It's been nine long years since the anti-gun leadership in the Wisconsin Senate denied state residents their basic right to carry a firearm for self-defense.
It was March 12, 2002, when Senate Democrats gaveled the session closed two days early in a desperate act to prevent a full and fair vote on the issue. And now, 115,000 violent crime victims and 10,000 rape victims later, Wisconsin voters have had enough.
They said it with their votes last November when they elected pro-gun majorities in the Legislature and a pro-Second Amendment governor in Scott Walker.
While it is true these leaders have been busy addressing daunting budget issues, it is time personal and family safety be given its due. Wisconsin is one of only two states in the nation that doesn't have a concealed carry law.
President Barack Obama's home state of Illinois is the other, and legislators there are considering a Right to Carry bill. In fact, the bill just passed an Illinois legislative committee by a 12-2 margin.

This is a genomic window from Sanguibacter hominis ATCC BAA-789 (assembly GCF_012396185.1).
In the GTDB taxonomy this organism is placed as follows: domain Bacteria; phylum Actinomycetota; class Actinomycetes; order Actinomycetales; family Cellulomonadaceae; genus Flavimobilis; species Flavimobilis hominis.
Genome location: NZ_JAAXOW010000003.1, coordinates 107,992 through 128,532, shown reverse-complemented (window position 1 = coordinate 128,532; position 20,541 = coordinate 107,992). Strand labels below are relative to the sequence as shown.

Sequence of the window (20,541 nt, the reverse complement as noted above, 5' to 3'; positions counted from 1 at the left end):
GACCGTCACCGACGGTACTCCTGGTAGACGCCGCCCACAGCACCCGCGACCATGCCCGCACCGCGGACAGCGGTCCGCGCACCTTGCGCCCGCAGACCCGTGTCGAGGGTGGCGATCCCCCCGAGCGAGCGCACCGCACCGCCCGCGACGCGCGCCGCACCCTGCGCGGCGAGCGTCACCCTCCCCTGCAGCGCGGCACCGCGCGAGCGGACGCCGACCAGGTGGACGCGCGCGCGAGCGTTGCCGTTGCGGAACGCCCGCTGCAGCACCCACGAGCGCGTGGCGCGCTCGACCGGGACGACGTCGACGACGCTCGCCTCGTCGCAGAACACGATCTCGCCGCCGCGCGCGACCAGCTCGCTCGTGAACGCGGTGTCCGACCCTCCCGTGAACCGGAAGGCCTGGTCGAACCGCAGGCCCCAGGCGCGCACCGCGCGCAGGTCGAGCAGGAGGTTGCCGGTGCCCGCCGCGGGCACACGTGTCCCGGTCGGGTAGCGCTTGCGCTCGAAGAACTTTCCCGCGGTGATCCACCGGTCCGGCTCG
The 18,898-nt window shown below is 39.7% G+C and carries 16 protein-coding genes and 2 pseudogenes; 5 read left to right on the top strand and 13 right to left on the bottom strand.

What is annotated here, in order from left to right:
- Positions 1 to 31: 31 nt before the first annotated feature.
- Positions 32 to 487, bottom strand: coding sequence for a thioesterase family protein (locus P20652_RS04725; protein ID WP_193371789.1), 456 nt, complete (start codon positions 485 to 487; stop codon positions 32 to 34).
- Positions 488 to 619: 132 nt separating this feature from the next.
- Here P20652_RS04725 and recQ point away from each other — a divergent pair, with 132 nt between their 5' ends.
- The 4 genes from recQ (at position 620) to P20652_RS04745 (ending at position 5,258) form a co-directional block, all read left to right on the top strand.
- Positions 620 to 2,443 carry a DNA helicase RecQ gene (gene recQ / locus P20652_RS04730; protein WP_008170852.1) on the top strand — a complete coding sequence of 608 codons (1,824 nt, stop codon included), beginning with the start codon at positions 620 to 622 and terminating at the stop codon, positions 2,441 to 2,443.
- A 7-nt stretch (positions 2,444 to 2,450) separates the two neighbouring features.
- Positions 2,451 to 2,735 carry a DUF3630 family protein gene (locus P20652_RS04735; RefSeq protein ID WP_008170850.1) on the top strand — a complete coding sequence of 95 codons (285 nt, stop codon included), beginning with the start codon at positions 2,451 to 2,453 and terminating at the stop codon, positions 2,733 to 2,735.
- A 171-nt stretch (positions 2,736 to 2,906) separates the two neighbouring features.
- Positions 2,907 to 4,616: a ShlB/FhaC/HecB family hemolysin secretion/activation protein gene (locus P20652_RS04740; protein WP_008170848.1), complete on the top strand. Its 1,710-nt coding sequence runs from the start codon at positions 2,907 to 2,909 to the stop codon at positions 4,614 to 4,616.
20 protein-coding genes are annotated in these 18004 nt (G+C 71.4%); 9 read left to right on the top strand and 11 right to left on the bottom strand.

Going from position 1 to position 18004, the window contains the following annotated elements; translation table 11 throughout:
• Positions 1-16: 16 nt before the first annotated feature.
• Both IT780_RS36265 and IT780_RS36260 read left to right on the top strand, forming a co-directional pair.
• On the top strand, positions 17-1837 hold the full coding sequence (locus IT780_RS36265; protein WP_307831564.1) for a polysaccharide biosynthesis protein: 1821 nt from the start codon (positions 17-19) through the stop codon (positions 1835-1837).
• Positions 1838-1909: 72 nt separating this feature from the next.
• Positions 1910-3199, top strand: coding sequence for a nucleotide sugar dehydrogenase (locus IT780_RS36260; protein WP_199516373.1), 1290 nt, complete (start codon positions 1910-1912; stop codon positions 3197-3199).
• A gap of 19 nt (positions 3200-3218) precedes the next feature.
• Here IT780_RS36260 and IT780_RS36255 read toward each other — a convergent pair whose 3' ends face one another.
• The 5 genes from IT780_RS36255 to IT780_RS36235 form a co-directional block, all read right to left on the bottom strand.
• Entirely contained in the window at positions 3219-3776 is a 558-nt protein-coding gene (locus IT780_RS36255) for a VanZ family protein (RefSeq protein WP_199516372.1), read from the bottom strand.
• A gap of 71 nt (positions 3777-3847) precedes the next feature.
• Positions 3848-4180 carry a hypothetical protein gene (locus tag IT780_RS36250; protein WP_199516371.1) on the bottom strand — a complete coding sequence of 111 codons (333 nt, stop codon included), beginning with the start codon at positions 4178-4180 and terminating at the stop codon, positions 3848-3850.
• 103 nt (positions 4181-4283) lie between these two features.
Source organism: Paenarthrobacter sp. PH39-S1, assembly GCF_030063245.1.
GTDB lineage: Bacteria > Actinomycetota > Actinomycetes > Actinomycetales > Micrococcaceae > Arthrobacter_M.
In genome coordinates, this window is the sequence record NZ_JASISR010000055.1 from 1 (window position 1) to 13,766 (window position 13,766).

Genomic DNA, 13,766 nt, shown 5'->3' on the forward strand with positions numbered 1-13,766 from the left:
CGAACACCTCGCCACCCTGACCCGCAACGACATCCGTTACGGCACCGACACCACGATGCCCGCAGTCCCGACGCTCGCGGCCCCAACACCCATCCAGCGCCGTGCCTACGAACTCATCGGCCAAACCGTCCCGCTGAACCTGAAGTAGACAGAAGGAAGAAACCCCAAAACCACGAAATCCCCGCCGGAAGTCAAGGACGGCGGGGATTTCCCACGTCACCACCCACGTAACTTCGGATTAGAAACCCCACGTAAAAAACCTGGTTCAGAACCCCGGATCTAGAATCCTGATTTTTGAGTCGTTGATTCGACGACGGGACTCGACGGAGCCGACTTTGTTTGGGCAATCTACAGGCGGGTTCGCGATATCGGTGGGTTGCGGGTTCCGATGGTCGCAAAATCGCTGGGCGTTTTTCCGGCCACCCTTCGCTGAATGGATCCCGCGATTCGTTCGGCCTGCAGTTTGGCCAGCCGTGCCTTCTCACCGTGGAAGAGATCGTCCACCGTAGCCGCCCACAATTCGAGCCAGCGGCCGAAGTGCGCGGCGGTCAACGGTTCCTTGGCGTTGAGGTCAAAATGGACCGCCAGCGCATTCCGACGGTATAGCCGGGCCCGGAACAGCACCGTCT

Of course, the gun-ban lobby in Wisconsin in full fear-monger mode. They want you to think that if law-abiding citizens are permitted to effectively defend themselves against violent attackers, mayhem will ensue. They want you to ignore the other 48 states that already have concealed carry laws on the books.
And they definitely want you to ignore states such as Florida, which has issued Right to Carry permits to over 1.95 million people and has only had to revoke permits for less than one one-hundredth of a percent due to firearm-related crimes after licensure.
They want you to ignore states such as Texas, where well over 400,000 residents have permits to carry a firearm, and well under three one-hundredths of a percent of them have been convicted of a misdemeanor or a felony.
These gun control activists certainly don't want you to look at cities such as Chicago and Washington, D.C., where murder and violent crime rates soared after gun bans were imposed, only to drop after the Supreme Court declared these two "gun free zones" unconstitutional.
It's really pretty simple. Law-abiding citizens apply for permits to carry firearms. Criminals carry guns regardless of any law, and they use those guns to commit violent crimes against law-abiding citizens. The more defenseless the citizen, the better for the criminal.
Wisconsin voters have every right to expect swift action from the Legislature. The days of government-mandated victims in the Badger State need to end.
Chris W. Cox is a lobbyist for the NRA.